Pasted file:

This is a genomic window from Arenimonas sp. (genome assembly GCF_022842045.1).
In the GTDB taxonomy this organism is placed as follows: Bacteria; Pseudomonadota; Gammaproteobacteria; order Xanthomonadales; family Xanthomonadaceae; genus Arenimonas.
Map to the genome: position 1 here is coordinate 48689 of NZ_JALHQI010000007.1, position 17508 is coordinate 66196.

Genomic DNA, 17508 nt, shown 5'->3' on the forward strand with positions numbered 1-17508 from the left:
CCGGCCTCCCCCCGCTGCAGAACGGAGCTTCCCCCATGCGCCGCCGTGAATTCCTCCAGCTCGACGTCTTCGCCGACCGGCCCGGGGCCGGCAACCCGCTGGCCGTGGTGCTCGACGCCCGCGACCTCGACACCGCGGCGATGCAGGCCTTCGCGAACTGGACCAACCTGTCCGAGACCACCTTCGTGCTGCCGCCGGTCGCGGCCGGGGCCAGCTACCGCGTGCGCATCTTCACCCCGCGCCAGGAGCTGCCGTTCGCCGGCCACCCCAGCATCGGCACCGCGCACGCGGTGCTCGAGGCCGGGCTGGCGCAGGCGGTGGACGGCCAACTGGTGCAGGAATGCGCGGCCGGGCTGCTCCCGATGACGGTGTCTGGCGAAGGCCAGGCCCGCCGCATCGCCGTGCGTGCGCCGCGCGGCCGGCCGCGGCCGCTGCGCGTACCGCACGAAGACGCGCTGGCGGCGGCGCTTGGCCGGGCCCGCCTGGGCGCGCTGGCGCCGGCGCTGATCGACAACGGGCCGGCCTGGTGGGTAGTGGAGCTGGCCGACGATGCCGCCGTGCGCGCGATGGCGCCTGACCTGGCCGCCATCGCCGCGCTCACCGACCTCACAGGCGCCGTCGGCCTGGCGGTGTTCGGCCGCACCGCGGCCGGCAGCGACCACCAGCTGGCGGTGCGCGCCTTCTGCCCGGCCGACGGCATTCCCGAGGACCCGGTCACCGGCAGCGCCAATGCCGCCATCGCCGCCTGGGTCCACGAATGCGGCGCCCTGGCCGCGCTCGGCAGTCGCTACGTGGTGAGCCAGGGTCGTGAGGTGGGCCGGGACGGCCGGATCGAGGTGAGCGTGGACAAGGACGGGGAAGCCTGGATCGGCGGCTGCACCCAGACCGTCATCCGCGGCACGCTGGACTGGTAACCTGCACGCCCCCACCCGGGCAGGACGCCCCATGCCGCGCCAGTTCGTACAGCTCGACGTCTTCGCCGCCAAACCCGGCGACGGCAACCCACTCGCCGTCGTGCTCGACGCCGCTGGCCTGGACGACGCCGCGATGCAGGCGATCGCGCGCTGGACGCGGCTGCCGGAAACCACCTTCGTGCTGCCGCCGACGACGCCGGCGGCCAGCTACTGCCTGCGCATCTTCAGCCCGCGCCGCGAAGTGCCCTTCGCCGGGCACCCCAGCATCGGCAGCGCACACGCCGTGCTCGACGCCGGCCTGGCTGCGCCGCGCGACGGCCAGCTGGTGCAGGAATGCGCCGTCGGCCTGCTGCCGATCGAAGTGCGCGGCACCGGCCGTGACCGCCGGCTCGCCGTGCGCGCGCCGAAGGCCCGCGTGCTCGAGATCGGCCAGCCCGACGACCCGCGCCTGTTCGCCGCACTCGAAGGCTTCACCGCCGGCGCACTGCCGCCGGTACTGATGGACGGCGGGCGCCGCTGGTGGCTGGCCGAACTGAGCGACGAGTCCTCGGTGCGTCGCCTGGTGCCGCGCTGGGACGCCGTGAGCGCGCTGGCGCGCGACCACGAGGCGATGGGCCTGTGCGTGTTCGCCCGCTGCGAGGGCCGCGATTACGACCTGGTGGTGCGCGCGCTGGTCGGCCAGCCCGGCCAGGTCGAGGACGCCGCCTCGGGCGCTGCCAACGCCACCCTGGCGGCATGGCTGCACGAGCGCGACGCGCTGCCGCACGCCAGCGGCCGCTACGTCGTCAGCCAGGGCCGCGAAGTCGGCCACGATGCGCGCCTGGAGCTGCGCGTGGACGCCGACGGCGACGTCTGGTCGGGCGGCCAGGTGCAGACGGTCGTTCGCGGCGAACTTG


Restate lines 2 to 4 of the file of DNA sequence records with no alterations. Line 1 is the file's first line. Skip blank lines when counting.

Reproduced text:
In the GTDB taxonomy this organism is placed as follows: Bacteria; Pseudomonadota; Gammaproteobacteria; order Xanthomonadales; family Xanthomonadaceae; genus Arenimonas.
Map to the genome: position 1 here is coordinate 48689 of NZ_JALHQI010000007.1, position 17508 is coordinate 66196.

Genomic DNA, 17508 nt, shown 5'->3' on the forward strand with positions numbered 1-17508 from the left: